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Germany

Germany Seeks UN Veto Parity

On a visit to Tokyo, German Chancellor Gerhard Schröder pushed talk over UN Security Council restructuring to a new level by demanding a veto right for any new member.

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Schröder (right) looking a bit unhappy at the UN last year

Schröder said a reform of the UN Security Council "can't be done with a double standard," meaning any new council member should have the same veto right that the current members enjoy.

By seeking a veto right for a new member, Schröder moved the current discussion over UN Security Council restructuring to a new level. Current UN Secretary General Kofi Annan hopes to complete a reform of the Council in 2005.

Considering two models

Last week, a UN commission suggested two possible new models for the council. One of these would expand the council by six new permanent and three temporary members, the second would add nine temporary members. But until now, neither model had included a veto right for the new members.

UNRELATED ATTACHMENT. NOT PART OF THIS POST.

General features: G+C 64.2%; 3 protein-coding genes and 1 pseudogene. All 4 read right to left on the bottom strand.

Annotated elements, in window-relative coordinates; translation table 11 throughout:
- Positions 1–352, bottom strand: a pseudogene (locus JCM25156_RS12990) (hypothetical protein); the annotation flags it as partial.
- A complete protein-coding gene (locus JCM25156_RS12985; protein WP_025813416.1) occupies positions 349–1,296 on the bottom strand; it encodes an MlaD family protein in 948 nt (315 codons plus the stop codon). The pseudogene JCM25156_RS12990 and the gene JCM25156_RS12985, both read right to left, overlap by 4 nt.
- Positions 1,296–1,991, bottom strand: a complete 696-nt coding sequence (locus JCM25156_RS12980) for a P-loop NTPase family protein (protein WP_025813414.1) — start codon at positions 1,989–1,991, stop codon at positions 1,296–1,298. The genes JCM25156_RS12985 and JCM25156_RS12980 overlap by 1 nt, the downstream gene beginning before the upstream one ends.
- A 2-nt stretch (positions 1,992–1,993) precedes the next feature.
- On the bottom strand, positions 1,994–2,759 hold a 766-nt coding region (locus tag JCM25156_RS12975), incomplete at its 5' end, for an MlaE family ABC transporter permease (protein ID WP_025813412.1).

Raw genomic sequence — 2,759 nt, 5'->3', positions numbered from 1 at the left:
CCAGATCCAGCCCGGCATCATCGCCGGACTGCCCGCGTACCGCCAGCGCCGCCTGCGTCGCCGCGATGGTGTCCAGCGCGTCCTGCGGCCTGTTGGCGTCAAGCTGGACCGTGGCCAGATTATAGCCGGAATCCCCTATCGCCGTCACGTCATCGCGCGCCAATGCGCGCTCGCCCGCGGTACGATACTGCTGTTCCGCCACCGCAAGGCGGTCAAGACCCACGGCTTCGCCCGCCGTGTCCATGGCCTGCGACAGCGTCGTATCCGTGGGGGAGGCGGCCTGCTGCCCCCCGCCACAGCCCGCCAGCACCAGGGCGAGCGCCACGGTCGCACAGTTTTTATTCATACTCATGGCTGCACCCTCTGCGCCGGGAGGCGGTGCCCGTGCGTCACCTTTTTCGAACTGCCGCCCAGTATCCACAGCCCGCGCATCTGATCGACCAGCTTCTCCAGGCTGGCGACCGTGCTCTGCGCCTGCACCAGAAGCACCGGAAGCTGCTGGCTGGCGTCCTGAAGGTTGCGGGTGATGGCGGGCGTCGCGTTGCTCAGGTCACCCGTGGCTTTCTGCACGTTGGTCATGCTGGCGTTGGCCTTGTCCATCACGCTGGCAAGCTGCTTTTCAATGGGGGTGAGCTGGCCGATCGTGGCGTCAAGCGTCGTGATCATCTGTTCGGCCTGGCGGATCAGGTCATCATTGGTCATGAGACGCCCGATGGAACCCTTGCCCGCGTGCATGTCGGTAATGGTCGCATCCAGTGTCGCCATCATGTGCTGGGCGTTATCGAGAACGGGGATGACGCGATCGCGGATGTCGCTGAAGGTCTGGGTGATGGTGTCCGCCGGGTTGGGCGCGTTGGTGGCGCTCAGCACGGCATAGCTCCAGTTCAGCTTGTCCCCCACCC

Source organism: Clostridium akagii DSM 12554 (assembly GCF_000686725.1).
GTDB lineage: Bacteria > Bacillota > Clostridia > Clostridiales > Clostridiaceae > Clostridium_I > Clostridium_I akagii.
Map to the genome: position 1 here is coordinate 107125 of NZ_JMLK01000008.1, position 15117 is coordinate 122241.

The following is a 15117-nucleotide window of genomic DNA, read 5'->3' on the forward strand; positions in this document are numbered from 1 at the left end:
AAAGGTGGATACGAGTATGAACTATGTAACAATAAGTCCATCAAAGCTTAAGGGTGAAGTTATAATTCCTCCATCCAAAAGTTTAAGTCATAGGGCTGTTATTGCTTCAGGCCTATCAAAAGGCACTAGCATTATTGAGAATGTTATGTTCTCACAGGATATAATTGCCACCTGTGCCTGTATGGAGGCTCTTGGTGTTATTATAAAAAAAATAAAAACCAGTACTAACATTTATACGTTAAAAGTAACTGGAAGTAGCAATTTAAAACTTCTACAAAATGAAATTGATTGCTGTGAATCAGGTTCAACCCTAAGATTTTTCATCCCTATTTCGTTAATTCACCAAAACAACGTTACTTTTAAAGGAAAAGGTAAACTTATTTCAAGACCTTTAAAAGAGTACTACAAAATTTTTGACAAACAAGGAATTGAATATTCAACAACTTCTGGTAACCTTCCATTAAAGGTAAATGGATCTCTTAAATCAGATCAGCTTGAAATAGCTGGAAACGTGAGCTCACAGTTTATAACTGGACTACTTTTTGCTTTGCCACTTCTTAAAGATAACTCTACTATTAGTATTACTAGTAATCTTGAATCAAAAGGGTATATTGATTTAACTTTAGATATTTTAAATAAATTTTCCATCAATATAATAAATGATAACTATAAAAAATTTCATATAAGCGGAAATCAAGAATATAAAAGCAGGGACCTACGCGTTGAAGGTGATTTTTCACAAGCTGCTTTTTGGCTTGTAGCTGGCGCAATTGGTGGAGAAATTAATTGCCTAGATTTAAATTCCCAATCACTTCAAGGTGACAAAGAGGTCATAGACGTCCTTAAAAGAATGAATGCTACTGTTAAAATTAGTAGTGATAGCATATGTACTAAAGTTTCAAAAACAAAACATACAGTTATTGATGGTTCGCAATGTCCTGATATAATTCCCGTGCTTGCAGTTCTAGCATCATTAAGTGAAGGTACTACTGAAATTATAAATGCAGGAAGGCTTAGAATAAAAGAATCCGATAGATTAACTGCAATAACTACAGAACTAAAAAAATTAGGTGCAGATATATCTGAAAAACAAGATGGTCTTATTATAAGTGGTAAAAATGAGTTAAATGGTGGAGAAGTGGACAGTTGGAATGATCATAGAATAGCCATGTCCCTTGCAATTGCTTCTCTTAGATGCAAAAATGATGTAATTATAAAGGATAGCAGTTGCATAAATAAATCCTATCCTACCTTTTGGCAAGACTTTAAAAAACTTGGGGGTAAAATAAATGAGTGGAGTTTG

The current Security Council members are China, France, Great Britain, Russia and the United States.

Speaking at an economic forum in Tokyo, Schröder once again stressed Germany's desire to get a seat on the new council, adding that any expansion must take into account developing nations and countries with emerging democracies.

But while on the one hand "the global importance of important southern countries need to be taken into account," the same is true for industrial nations, "which have done so much to help finance the work toward world piece and international security."

Suggesting expansion

Germany has already struck an agreement with Japan, Brazil and India to mutually support one another in their attempts to gain a seat on the new council. In Tokyo, Schröder now suggested to expand the group to include Africa.

"I hope we can also add two African countries to this initiative," he said.

Also during the visit, Schröder said he would welcome a Japanese presence in the Afghanistan province of Kunduz, where the German army has a reconstruction team.

Germany would be "happy to have a successful cooperation outside of Kabul, in Kunduz province, within the scope of the reconstruction we are currently engaged in," Schröder said.

Japan is among the largest financial backers in Afghanistan reconstruction projects. The northern Afghan province of Kunduz is the site of the first German reconstruction team. Several hundred German soldiers are stationed there.

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